ProStart® students are “inspected”In early September, LRA ServSafe® instructor Barry Blue visited ProStart students at St. Charles Career Satellite Center in Luling to teach them the basics of serving food safely and keeping a commercial kitchen as sanitary as possible. Blue reviewed the components of the restaurant inspection and the many points restaurants are graded on during a sanitarian’s visit. A few weeks later, St. Charles ProStart Instructor Chef Patrick Phelan and his students decided to take the lesson one step further.
During the class’s busy “Café Day,” where students prepare a three course meal for visiting St. Charles Parish business leaders and government employees, one ProStart student posed as a sanitarian and, with clipboard in hand, “inspected” the ProStart kitchen while the meal was being prepared. This exercise simulated what a real kitchen would experience when a Louisiana Department of Health& Hospitals sanitarian appears unannounced at a restaurant or foodservice establishment. The students proved they had taken Blue’s presentation to heart, passing the inspection with a score of 93 percent.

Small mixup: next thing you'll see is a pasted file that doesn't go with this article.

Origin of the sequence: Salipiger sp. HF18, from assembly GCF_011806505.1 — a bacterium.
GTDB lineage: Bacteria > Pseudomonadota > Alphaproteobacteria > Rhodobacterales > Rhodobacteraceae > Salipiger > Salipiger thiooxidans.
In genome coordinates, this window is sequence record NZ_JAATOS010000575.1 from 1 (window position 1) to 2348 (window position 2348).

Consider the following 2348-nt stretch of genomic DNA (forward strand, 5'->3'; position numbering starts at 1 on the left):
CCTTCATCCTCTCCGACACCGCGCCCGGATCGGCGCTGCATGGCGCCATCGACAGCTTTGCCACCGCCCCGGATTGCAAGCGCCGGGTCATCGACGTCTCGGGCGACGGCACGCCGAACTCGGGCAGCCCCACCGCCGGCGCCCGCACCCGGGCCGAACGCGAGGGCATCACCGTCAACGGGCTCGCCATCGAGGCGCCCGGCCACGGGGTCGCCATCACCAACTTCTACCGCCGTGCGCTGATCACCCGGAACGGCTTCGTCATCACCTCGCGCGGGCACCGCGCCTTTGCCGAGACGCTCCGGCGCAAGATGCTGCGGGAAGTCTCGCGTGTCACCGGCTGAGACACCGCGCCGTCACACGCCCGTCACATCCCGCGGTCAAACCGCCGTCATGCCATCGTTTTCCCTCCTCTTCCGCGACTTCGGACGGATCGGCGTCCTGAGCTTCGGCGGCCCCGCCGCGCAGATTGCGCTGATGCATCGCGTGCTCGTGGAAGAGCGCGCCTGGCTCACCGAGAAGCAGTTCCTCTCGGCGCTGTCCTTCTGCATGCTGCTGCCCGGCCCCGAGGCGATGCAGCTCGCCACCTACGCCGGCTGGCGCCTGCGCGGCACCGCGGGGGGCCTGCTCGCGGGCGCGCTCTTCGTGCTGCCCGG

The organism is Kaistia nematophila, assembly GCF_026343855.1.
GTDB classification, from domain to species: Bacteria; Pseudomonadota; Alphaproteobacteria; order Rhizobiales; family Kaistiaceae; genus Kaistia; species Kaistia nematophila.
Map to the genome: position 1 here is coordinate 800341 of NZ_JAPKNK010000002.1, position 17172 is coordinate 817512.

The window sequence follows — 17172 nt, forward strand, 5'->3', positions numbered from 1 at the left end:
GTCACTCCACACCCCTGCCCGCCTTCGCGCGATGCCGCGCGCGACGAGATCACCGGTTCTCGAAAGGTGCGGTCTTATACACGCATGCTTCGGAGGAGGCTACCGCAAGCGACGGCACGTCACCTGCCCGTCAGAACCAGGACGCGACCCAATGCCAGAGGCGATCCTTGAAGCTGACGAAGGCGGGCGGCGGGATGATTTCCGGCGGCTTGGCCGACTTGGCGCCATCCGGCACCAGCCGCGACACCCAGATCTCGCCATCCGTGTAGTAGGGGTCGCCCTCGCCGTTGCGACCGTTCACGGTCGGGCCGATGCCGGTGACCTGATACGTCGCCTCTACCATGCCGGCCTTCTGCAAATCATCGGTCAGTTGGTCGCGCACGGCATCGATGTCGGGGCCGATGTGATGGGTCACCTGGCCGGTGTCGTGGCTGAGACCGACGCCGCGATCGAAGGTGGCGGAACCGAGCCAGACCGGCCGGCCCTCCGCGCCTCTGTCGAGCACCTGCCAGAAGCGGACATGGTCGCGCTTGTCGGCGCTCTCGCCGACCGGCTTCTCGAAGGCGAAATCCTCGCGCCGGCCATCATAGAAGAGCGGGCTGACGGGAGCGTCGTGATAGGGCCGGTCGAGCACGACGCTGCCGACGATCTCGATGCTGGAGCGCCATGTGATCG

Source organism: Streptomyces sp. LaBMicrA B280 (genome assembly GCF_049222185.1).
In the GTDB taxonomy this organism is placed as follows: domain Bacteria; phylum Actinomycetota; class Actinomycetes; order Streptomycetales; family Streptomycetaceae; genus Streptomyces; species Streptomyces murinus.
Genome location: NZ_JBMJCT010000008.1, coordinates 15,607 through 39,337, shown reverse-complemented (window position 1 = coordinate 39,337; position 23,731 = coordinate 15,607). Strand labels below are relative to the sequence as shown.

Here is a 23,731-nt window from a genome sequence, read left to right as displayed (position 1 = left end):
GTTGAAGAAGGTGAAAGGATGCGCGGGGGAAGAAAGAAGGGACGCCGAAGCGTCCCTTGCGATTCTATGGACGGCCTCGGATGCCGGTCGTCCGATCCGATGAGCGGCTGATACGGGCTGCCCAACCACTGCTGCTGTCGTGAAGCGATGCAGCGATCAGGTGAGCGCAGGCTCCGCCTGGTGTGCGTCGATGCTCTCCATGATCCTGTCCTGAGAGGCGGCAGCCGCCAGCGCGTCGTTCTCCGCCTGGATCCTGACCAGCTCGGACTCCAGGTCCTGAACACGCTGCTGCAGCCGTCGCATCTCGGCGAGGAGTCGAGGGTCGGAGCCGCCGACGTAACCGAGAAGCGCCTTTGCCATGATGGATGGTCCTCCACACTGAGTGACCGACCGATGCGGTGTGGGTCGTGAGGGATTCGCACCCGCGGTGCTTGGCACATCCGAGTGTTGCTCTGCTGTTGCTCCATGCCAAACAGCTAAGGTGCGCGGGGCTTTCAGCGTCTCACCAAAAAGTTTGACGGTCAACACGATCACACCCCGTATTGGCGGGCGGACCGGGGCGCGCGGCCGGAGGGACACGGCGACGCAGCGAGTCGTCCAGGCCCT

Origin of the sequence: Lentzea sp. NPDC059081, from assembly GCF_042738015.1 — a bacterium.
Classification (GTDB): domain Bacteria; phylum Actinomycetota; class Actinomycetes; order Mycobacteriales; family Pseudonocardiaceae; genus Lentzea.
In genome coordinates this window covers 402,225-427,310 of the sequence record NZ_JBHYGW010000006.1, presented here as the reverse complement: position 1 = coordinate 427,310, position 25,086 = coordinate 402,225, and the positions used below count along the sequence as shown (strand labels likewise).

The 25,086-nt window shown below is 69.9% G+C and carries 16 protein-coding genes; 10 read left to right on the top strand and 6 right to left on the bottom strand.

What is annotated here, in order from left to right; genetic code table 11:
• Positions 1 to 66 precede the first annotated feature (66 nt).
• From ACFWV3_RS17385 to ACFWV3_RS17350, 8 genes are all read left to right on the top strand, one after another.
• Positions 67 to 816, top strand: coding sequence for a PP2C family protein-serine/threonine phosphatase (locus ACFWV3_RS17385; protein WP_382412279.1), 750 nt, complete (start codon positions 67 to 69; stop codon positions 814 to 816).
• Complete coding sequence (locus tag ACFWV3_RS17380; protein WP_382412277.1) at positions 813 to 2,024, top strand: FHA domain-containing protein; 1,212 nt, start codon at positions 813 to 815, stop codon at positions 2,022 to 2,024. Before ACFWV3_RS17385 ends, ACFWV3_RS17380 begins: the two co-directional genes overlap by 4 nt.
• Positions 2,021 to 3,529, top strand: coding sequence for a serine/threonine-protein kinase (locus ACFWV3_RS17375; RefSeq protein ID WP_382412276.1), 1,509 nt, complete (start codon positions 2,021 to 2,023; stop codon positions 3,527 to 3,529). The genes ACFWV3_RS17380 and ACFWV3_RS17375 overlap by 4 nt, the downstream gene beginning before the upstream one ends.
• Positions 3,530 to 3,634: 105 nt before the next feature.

China learns best practicesChina’s search for food safety enhancements led a group of seven visitors to the U.S. late last month and one stop was to the LRA headquarters. The group, made up of professionals from the People’s Republic of China, specifically the Shanghai and Sichuan Provincial’s Food & DrugAdministration (FDA), and a reporter from the China Food Newspaper, heard a presentation on the LRA and the restaurant industry’s role in food safety management and compliance from LRA VPs Pam St. Pierre and Wendy Waren.
As one might recall, China’s most widely-known food safety issue dates to 2008, when the industrial chemical melamine tainted the milk supply killing at least six Chinese children and made tens of thousands of others in Beijing sick.
Earlier this year, 17 noodle makers were shut down in the Guangdong province for mixing ink and wax into the dough. China is paving the way for a safer food supply. Peifang Ge, Deputy Director of the Shanghai FDA, shared their training requirements for food handlers.
“We require anywhere from two to five full days of training depending on whether you are an owner, kitchen manager or food handler," she said.
St. Pierre referenced the recent
mandate which requires all
restaurant employees handling food to complete the two-hour ServSafe FoodHandler. To date, the California Restaurant Association has certified nearly
400,000 people. She feels strongly that other states will begin seeking the
same sort of mandates. The LRA and the DHH led the effort in the Louisiana
Legislature in 1999 to mandate ServSafe be taught to foodservice professionals. California
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